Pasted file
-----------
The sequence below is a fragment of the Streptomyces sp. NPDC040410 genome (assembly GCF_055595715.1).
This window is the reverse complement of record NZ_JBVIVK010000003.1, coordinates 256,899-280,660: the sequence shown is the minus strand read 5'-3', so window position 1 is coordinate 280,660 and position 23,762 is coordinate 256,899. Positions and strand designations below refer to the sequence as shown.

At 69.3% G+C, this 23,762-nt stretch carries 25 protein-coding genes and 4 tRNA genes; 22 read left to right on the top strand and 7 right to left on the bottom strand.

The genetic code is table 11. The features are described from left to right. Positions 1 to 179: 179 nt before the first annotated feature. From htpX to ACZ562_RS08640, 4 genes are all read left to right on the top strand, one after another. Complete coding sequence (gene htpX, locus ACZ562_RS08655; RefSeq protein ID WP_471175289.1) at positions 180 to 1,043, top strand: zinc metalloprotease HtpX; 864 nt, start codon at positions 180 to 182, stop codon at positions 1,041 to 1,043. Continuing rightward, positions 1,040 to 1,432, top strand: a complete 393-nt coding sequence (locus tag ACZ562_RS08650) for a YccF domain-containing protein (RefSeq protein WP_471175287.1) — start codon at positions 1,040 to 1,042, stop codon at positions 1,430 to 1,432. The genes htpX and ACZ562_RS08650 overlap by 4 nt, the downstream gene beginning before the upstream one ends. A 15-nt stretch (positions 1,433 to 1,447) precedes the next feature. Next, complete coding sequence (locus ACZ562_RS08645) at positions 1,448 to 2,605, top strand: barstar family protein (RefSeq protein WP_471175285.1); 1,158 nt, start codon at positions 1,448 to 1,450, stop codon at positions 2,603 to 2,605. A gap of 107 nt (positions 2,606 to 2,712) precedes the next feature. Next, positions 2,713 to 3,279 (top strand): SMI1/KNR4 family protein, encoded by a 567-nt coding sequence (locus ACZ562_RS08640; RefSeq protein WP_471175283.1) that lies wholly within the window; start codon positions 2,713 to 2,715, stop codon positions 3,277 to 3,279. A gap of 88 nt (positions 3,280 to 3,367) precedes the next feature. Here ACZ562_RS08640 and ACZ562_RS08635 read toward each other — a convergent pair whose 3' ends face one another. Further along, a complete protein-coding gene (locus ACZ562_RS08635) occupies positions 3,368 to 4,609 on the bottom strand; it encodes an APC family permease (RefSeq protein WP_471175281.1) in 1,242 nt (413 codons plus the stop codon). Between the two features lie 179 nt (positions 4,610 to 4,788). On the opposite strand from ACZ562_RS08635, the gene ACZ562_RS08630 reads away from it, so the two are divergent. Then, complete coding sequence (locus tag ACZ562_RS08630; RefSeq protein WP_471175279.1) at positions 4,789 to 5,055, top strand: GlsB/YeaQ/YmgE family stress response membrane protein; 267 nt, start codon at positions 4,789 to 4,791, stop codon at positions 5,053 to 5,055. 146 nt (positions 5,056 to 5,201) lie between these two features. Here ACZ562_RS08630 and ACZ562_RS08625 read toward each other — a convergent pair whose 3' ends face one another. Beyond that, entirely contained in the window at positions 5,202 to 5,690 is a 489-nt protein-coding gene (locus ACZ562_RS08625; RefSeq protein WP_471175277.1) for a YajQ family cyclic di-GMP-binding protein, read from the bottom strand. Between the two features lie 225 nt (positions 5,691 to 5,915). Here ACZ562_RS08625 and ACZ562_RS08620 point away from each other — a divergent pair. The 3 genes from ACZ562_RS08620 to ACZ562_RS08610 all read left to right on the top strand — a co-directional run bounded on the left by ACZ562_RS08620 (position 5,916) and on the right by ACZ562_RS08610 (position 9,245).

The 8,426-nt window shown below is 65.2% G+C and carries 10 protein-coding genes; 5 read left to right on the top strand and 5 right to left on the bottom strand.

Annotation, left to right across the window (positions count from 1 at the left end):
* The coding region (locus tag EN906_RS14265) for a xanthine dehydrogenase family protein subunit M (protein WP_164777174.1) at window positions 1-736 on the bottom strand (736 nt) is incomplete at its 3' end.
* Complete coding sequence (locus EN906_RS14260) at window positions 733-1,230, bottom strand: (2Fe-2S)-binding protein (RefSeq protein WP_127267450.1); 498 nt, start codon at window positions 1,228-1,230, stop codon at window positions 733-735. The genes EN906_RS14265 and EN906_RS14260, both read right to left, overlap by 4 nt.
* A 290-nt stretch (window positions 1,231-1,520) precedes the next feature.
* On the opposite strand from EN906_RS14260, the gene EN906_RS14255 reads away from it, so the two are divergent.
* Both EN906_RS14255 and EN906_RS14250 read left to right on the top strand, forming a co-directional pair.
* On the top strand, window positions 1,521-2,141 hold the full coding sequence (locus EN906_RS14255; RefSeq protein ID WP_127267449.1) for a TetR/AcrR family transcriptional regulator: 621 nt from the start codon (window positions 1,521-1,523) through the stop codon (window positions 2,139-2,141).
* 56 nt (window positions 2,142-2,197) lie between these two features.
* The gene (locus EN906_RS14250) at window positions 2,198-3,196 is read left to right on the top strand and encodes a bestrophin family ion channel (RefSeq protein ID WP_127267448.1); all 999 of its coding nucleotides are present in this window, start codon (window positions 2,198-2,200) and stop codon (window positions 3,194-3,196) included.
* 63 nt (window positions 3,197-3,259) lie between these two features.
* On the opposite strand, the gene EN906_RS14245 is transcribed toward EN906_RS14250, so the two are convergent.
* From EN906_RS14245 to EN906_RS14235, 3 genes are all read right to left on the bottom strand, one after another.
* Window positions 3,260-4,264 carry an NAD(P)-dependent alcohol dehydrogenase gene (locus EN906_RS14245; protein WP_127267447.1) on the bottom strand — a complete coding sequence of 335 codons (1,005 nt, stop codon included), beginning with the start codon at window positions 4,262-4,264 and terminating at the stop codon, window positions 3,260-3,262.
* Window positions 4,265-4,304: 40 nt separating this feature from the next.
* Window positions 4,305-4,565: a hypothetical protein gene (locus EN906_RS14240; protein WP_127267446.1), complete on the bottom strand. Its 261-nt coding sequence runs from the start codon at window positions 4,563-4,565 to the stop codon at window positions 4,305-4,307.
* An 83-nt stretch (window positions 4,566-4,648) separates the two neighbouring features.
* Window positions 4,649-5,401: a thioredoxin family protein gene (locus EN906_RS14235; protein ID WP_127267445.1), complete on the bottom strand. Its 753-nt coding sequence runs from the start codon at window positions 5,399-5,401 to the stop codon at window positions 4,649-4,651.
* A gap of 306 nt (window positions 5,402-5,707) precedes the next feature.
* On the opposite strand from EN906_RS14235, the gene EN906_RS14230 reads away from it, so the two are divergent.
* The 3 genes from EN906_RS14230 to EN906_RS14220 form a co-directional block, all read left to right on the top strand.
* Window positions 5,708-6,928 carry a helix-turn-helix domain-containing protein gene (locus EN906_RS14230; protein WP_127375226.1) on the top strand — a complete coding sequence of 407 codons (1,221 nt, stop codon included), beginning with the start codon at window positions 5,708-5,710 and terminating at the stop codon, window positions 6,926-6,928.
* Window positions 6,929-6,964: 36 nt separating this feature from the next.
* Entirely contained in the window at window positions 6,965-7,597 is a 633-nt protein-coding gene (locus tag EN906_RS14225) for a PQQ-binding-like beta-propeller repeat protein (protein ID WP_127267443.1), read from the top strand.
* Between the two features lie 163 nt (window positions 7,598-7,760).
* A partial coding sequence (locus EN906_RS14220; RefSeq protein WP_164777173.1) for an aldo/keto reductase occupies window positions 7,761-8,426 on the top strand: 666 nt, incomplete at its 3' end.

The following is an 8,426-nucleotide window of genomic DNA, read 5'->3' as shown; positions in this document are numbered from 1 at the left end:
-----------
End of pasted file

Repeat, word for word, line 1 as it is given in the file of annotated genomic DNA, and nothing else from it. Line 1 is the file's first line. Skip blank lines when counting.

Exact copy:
The sequence below is a fragment of the Streptomyces sp. NPDC040410 genome (assembly GCF_055595715.1).